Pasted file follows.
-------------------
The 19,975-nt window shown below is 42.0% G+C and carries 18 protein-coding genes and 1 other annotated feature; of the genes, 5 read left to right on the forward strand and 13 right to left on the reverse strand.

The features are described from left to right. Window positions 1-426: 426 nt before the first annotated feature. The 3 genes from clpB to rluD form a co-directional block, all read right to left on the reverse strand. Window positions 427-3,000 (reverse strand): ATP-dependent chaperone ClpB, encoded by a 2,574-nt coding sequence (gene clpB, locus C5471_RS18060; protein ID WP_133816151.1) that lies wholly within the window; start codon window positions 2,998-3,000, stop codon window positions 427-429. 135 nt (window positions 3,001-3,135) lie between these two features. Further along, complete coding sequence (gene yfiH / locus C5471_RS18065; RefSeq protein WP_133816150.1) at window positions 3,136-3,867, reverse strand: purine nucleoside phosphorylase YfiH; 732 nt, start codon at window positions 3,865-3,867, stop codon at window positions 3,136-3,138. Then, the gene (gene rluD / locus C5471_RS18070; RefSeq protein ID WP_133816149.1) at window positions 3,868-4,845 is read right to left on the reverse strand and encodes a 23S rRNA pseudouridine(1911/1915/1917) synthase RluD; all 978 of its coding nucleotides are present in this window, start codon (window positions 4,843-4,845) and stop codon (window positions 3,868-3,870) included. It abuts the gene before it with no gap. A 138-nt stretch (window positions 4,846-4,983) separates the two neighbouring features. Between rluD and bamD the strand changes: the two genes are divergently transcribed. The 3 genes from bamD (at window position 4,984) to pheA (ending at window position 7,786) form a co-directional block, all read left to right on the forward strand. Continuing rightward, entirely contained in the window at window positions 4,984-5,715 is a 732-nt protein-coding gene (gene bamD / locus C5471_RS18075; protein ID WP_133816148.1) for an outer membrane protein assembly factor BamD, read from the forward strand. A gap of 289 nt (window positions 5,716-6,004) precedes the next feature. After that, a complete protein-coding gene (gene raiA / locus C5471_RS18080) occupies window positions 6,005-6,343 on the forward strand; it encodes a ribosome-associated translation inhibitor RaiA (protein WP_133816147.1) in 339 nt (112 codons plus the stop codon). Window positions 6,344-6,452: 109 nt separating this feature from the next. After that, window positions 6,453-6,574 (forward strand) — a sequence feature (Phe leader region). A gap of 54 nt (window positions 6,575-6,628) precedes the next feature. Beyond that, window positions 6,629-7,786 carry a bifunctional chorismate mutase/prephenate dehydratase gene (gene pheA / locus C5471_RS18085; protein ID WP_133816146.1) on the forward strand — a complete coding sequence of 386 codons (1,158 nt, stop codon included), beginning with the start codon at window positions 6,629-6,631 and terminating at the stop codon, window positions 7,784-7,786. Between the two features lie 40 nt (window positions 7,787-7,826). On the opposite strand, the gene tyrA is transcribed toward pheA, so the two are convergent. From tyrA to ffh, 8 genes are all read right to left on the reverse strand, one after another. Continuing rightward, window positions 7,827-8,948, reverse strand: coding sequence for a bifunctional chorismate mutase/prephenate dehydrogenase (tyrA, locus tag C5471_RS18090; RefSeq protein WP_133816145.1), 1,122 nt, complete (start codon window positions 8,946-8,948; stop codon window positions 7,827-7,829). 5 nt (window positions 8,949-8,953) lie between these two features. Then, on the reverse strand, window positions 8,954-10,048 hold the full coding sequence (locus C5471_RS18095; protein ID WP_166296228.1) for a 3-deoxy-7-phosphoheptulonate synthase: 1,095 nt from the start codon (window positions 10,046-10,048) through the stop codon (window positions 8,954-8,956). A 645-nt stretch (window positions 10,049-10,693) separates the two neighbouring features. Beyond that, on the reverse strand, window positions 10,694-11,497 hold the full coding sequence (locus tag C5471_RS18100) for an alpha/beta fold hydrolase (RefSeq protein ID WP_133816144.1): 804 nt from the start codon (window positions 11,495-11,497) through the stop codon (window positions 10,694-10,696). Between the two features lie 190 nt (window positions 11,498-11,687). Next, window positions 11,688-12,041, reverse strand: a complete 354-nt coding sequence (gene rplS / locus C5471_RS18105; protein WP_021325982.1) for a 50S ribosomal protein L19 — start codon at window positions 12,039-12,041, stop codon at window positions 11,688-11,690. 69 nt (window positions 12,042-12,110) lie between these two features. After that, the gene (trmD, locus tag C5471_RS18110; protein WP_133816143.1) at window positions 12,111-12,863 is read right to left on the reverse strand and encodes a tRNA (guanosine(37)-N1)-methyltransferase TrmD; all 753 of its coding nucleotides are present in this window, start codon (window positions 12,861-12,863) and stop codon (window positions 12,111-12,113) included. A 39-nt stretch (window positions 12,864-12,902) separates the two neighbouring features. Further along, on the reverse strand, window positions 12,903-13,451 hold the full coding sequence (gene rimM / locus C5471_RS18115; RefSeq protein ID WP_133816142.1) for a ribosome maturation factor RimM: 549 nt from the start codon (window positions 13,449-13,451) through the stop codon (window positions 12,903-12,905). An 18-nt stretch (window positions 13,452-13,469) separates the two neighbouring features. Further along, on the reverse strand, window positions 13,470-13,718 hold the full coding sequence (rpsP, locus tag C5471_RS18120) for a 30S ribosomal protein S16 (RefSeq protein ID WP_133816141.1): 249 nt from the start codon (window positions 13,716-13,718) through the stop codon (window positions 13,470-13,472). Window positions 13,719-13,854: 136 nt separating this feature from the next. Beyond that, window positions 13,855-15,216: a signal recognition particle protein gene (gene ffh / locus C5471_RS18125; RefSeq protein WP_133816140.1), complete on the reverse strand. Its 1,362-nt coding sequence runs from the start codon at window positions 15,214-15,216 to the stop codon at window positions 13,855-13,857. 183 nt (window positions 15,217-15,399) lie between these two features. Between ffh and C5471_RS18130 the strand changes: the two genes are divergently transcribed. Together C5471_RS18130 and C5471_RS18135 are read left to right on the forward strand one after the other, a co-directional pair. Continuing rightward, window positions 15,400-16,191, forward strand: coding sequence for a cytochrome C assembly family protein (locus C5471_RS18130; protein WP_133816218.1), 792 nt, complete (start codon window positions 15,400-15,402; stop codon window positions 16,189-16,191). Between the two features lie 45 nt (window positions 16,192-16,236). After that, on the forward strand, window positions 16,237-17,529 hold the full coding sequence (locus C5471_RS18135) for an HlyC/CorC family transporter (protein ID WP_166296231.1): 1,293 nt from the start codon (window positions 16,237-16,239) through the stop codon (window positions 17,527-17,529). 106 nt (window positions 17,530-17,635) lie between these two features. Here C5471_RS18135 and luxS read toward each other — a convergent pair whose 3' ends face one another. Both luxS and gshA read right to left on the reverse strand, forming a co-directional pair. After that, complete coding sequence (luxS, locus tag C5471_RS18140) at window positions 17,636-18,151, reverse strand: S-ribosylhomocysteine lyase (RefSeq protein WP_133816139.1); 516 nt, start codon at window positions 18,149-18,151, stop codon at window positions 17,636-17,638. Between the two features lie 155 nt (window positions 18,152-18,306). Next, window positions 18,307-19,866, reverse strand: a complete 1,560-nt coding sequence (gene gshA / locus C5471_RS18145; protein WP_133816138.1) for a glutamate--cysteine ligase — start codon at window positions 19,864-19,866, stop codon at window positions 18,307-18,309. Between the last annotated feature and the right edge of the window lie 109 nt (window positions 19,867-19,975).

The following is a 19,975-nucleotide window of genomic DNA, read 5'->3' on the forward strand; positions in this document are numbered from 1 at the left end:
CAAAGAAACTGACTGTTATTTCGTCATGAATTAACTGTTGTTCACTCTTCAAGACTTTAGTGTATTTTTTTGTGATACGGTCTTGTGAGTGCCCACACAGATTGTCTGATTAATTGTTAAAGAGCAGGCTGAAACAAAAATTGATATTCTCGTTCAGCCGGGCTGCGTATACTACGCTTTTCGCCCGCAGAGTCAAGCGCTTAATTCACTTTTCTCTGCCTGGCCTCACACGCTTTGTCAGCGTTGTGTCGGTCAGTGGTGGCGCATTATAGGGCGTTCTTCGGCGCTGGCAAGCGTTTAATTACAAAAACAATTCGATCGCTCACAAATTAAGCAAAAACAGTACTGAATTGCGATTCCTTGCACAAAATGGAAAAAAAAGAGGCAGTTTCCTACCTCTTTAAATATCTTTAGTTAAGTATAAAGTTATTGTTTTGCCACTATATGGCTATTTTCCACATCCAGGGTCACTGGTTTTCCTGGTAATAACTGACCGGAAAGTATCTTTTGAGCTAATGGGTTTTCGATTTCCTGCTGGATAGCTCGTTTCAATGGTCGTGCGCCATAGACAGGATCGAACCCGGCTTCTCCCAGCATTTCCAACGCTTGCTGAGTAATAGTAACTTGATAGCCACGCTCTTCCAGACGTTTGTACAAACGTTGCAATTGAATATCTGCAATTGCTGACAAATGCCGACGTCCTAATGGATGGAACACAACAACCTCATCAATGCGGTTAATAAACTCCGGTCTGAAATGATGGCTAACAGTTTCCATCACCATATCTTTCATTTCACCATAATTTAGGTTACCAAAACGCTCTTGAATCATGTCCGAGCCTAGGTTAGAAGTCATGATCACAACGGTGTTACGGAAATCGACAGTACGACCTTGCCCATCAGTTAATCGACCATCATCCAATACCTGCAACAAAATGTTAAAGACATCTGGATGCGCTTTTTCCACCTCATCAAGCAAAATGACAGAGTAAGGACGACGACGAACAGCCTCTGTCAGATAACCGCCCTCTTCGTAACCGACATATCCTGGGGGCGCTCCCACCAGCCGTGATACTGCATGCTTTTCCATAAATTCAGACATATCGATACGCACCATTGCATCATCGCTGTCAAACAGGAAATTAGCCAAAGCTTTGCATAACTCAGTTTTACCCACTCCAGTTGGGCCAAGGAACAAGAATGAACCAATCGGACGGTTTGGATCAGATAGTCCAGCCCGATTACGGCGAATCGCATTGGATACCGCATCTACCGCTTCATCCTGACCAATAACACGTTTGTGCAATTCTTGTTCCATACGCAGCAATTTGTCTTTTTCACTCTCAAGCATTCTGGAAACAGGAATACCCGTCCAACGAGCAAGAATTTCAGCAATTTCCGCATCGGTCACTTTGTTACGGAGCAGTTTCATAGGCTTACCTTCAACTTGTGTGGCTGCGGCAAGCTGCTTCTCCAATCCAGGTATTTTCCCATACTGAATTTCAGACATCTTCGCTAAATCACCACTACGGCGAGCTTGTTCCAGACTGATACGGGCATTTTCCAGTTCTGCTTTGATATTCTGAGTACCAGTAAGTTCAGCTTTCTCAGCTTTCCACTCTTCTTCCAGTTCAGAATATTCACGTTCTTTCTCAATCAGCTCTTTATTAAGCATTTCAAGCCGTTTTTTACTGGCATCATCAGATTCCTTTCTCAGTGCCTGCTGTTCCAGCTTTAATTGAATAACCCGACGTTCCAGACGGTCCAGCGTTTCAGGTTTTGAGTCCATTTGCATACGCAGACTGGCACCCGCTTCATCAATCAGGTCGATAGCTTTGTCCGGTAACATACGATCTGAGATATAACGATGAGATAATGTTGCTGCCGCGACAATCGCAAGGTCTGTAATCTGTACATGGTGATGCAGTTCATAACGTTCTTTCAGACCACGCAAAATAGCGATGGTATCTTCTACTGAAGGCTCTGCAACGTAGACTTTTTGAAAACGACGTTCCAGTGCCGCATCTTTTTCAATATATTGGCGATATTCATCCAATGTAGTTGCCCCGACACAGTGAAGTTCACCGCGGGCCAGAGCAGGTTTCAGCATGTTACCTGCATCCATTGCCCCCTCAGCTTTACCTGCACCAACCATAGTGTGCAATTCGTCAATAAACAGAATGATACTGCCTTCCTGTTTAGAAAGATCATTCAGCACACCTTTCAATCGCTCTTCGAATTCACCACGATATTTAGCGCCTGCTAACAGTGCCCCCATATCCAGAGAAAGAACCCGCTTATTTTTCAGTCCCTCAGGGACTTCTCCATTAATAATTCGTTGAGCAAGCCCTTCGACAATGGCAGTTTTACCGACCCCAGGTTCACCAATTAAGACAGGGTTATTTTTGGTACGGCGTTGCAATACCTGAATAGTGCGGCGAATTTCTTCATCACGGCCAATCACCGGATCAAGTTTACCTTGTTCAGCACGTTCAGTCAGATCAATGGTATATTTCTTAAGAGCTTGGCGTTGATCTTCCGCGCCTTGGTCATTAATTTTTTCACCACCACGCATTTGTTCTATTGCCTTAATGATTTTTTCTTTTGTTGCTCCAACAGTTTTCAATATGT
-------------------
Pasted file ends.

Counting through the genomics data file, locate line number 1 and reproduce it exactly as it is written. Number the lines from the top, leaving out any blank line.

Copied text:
The 19,975-nt window shown below is 42.0% G+C and carries 18 protein-coding genes and 1 other annotated feature; of the genes, 5 read left to right on the forward strand and 13 right to left on the reverse strand.